© Copyright – 2017 – Athletics Illustrated

Ryan Vail, a graduate of Oklahoma State University, where he had a stellar division 1 career, is currently one of America’s fastest marathon runners. He owns a personal best of 2:10:57, which he accomplished during the 2014 Virgin London Marathon. He owns a quality half-marathon best time of 1:02:46 and has run the 5,000 and 10,000-metre distances in 13:28.11 and 27:44.05, respectively.

He is not just fast on the roads and the track, he also runs cross-country well. Vail has represented the U.S. five times, once as a junior and four times as a senior, at the IAAF World Cross Country Championships.  He finished as high as 17th during the 2013 Bydgoszcz, Poland edition. In Bydgoszcz, Vail helped the U.S. team earn a silver medal.

Today, the 30-year-old is happily married to wife Eva, who is also a marathon runner, with a personal best time of 2:45.54 from Victoria 2014, which was her debut. Ryan coaches Eva, so they enjoy the spoils of the running life together. He seems to have it all, but below the apparent fairy tale surface lies one vital missing element.

During 2016 he endured multiple stress fractures and did not get in the consistent training needed to run at his best. Asked how training is going now, he said, “training is going very well. I have been healthy since the summer and am looking forward to getting back on track in 2017. I would say I’m close to 100% in terms of my best fitness at the moment, and I’m looking forward to putting that towards cross-country, the Gate River Run (USATF 15km Championships), and attempting to qualify for Worlds in the 10,000-metres. I’ll put off another marathon until the fall.”

Asked about not running the Chevron Houston Marathon or half-marathon this year, which takes place in mid-January, he told Athletics Illustrated, “No Houston for me this year. I am focusing on the U.S. cross-country championships on February 4th in an attempt to qualify for my sixth world cross-country team.”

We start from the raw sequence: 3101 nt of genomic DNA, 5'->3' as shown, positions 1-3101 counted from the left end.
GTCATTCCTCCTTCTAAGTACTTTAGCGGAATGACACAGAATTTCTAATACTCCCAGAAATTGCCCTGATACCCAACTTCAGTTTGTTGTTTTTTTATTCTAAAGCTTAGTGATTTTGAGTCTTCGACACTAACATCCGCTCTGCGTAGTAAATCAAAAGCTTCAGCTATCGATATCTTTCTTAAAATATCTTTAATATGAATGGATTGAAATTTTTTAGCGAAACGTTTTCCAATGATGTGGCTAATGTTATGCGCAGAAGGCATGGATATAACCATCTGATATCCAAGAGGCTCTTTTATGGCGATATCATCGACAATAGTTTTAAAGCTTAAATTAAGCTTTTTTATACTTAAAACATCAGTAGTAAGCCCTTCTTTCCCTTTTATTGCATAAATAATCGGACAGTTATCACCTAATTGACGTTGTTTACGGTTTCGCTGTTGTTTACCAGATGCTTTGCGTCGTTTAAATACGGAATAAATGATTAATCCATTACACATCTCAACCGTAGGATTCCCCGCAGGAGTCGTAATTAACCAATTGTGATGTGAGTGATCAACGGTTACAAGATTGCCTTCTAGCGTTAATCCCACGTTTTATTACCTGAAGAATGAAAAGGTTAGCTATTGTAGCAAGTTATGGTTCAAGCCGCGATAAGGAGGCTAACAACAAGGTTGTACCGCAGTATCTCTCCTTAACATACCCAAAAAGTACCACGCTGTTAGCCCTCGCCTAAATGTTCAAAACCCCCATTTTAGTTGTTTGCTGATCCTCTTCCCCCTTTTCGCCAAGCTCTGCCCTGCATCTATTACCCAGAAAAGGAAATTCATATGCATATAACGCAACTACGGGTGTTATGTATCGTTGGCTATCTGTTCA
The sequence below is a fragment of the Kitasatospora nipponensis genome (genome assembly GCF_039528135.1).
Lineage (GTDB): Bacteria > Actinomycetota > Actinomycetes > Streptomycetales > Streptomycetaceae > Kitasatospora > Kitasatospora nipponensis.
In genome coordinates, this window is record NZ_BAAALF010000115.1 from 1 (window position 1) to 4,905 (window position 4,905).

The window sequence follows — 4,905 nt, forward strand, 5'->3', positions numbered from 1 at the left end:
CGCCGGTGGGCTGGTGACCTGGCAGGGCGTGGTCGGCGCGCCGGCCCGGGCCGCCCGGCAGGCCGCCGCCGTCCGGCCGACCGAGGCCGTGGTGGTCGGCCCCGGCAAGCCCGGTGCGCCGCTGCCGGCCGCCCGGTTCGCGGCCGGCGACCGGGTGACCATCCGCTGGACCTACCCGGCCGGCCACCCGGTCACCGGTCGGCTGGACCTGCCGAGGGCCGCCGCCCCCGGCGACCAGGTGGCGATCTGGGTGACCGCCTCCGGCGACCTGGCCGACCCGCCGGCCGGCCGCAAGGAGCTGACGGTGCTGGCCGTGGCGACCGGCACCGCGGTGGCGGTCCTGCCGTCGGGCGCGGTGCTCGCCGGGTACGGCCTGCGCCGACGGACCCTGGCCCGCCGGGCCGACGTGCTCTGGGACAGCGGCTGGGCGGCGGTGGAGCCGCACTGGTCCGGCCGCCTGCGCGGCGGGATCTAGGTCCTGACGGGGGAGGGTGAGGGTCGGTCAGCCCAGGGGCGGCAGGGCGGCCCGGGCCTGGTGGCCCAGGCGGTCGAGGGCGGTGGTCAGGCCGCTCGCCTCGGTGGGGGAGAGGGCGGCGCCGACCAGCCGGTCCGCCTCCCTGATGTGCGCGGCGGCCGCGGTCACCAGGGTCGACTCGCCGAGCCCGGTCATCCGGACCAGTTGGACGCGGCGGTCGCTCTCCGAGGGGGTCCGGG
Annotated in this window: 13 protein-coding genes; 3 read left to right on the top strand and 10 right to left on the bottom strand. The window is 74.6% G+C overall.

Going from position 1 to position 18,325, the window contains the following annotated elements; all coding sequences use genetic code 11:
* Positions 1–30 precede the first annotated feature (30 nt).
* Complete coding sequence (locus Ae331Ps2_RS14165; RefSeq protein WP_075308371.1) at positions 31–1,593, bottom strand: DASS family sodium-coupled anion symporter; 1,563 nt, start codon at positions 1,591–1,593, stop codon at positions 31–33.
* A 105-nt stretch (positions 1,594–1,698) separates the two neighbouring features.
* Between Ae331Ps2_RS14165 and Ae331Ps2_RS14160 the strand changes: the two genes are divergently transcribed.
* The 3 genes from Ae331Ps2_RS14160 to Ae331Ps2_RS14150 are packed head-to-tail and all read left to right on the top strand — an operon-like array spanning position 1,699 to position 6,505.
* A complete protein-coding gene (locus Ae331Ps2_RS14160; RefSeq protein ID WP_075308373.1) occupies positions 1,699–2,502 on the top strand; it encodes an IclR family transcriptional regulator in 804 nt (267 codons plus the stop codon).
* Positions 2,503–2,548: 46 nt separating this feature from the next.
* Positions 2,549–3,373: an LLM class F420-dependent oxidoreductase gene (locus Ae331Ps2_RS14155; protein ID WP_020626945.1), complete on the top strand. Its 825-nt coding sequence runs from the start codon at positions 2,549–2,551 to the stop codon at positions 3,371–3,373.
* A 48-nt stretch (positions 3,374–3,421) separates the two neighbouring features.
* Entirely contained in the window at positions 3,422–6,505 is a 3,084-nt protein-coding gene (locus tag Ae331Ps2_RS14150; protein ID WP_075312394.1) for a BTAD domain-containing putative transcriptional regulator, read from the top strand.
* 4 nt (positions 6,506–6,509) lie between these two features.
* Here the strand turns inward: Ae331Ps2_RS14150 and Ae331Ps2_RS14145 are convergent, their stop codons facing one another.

On the surface, everything seems to be in place, but there is one crucial missing element that roils beneath the seemingly perfect surface of a life well run; he does not have a beef jerky sponsorship.

“I’ve always loved jerky, but it wasn’t until last year that I really started looking at the nutrition contents and realized how rare it is to find so much protein with so few calories and little sugar. I even get to replace lost sodium at the same time,” shared Vail.

According to the College of Agricultural and Life Sciences, beef jerky is high in protein while not raising your level of insulin, which is a hormone that signals your body to store fat.

Asked about his investment in beef jerky Vail said, “I have been trying to save jerky for hard workout days, but that still means a minimum of three bags a week, and I usually end up sneaking a bit more in on the side. It’s a pretty serious financial burden.”

Asked if Eva is also into the beef jerky, he responded, “Eva only eats jerky when she can get her hand in the bag before I finish it, so her consumption is a bit more limited. She does like it, but she doesn’t quite have the conviction to the power of protein that I do.”

Vail’s favourite flavour is Jalapeno by Jack Links.

“Beef jerky has a ton of protein and electrolytes and little fat or sugars. It’s the ultimate recovery food, plus it tastes great!”

Asked why he has had to endure the frustration of not being able to land a beef jerky sponsorship, he added, “Beef jerky hasn’t been traditionally thought of as nutrition for runners. You can’t buy bags of it at a specialty running store for example, so the route to sponsorship has not been well travelled. I’m looking to help bridge that gap!”

Vail is seeking the opportunity to promote a healthy brand of well-made beef jerky to a new market, where the protein-rich recovery food has not been traditionally thought of as a go-to snack.

“I use it for hard workouts. I typically never go beyond one bag, which usually means six ounces, but let’s keep in mind that they do sell 16 ounce bags…”

For Vail, recovering well is important, as his career as an international athlete depends on remaining healthy both with a smart training plan as well as a post-workout recovery protocol of beef jerky.

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